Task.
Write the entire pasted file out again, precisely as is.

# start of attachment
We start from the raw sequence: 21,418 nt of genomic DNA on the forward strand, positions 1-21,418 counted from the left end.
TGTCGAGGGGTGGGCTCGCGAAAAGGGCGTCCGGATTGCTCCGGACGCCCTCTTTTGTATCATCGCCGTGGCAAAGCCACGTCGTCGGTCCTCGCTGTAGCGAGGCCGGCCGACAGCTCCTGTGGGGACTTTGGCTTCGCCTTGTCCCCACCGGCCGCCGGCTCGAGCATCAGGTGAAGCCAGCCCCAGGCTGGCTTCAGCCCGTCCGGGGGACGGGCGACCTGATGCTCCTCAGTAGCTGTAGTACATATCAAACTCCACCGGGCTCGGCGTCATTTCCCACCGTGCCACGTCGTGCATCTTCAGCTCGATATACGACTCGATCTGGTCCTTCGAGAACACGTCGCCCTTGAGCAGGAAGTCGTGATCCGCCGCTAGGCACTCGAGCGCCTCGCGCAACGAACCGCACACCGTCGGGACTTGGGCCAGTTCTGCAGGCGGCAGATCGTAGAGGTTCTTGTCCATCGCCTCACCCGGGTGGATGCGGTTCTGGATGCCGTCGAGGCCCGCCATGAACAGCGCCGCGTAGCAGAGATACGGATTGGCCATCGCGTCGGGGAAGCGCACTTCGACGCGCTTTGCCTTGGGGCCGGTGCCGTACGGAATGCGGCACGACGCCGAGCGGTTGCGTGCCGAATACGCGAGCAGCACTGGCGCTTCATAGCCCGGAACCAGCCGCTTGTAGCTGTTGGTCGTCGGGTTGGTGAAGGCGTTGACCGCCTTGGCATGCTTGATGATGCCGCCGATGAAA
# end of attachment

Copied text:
We start from the raw sequence: 21,418 nt of genomic DNA on the forward strand, positions 1-21,418 counted from the left end.
TGTCGAGGGGTGGGCTCGCGAAAAGGGCGTCCGGATTGCTCCGGACGCCCTCTTTTGTATCATCGCCGTGGCAAAGCCACGTCGTCGGTCCTCGCTGTAGCGAGGCCGGCCGACAGCTCCTGTGGGGACTTTGGCTTCGCCTTGTCCCCACCGGCCGCCGGCTCGAGCATCAGGTGAAGCCAGCCCCAGGCTGGCTTCAGCCCGTCCGGGGGACGGGCGACCTGATGCTCCTCAGTAGCTGTAGTACATATCAAACTCCACCGGGCTCGGCGTCATTTCCCACCGTGCCACGTCGTGCATCTTCAGCTCGATATACGACTCGATCTGGTCCTTCGAGAACACGTCGCCCTTGAGCAGGAAGTCGTGATCCGCCGCTAGGCACTCGAGCGCCTCGCGCAACGAACCGCACACCGTCGGGACTTGGGCCAGTTCTGCAGGCGGCAGATCGTAGAGGTTCTTGTCCATCGCCTCACCCGGGTGGATGCGGTTCTGGATGCCGTCGAGGCCCGCCATGAACAGCGCCGCGTAGCAGAGATACGGATTGGCCATCGCGTCGGGGAAGCGCACTTCGACGCGCTTTGCCTTGGGGCCGGTGCCGTACGGAATGCGGCACGACGCCGAGCGGTTGCGTGCCGAATACGCGAGCAGCACTGGCGCTTCATAGCCCGGAACCAGCCGCTTGTAGCTGTTGGTCGTCGGGTTGGTGAAGGCGTTGACCGCCTTGGCATGCTTGATGATGCCGCCGATGAAA